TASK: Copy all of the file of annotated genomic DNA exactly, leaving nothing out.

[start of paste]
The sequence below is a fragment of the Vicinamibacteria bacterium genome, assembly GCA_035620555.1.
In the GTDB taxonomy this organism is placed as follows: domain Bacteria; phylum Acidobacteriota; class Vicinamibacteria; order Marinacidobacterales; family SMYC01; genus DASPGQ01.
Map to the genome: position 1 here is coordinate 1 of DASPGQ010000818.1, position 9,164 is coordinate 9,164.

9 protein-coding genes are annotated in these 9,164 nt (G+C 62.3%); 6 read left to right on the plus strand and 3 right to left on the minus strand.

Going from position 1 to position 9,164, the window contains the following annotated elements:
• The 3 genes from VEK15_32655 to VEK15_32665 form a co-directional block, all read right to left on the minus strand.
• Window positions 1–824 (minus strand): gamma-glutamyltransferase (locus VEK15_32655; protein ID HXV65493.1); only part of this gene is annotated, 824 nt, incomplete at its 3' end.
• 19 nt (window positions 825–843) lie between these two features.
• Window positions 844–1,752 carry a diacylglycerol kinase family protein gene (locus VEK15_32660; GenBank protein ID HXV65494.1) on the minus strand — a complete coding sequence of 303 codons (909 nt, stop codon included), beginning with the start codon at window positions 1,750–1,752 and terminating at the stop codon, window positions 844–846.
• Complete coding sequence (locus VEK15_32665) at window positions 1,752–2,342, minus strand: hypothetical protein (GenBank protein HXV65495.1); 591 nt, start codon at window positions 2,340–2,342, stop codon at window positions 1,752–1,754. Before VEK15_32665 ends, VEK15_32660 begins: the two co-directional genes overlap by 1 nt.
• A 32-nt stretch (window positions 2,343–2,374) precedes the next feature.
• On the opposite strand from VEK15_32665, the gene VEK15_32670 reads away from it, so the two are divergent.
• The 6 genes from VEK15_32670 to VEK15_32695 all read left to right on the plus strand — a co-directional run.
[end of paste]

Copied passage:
The sequence below is a fragment of the Vicinamibacteria bacterium genome, assembly GCA_035620555.1.
In the GTDB taxonomy this organism is placed as follows: domain Bacteria; phylum Acidobacteriota; class Vicinamibacteria; order Marinacidobacterales; family SMYC01; genus DASPGQ01.
Map to the genome: position 1 here is coordinate 1 of DASPGQ010000818.1, position 9,164 is coordinate 9,164.

9 protein-coding genes are annotated in these 9,164 nt (G+C 62.3%); 6 read left to right on the plus strand and 3 right to left on the minus strand.

Going from position 1 to position 9,164, the window contains the following annotated elements:
• The 3 genes from VEK15_32655 to VEK15_32665 form a co-directional block, all read right to left on the minus strand.
• Window positions 1–824 (minus strand): gamma-glutamyltransferase (locus VEK15_32655; protein ID HXV65493.1); only part of this gene is annotated, 824 nt, incomplete at its 3' end.
• 19 nt (window positions 825–843) lie between these two features.
• Window positions 844–1,752 carry a diacylglycerol kinase family protein gene (locus VEK15_32660; GenBank protein ID HXV65494.1) on the minus strand — a complete coding sequence of 303 codons (909 nt, stop codon included), beginning with the start codon at window positions 1,750–1,752 and terminating at the stop codon, window positions 844–846.
• Complete coding sequence (locus VEK15_32665) at window positions 1,752–2,342, minus strand: hypothetical protein (GenBank protein HXV65495.1); 591 nt, start codon at window positions 2,340–2,342, stop codon at window positions 1,752–1,754. Before VEK15_32665 ends, VEK15_32660 begins: the two co-directional genes overlap by 1 nt.
• A 32-nt stretch (window positions 2,343–2,374) precedes the next feature.
• On the opposite strand from VEK15_32665, the gene VEK15_32670 reads away from it, so the two are divergent.
• The 6 genes from VEK15_32670 to VEK15_32695 all read left to right on the plus strand — a co-directional run.